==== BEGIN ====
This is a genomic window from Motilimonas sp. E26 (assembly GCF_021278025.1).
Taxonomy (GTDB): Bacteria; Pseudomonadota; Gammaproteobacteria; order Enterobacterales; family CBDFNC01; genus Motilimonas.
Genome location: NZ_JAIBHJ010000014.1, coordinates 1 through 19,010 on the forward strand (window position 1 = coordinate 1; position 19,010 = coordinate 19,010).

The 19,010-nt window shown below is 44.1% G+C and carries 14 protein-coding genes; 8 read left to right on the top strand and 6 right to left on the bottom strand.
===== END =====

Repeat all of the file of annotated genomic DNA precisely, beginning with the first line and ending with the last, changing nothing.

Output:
This is a genomic window from Motilimonas sp. E26 (assembly GCF_021278025.1).
Taxonomy (GTDB): Bacteria; Pseudomonadota; Gammaproteobacteria; order Enterobacterales; family CBDFNC01; genus Motilimonas.
Genome location: NZ_JAIBHJ010000014.1, coordinates 1 through 19,010 on the forward strand (window position 1 = coordinate 1; position 19,010 = coordinate 19,010).

The 19,010-nt window shown below is 44.1% G+C and carries 14 protein-coding genes; 8 read left to right on the top strand and 6 right to left on the bottom strand.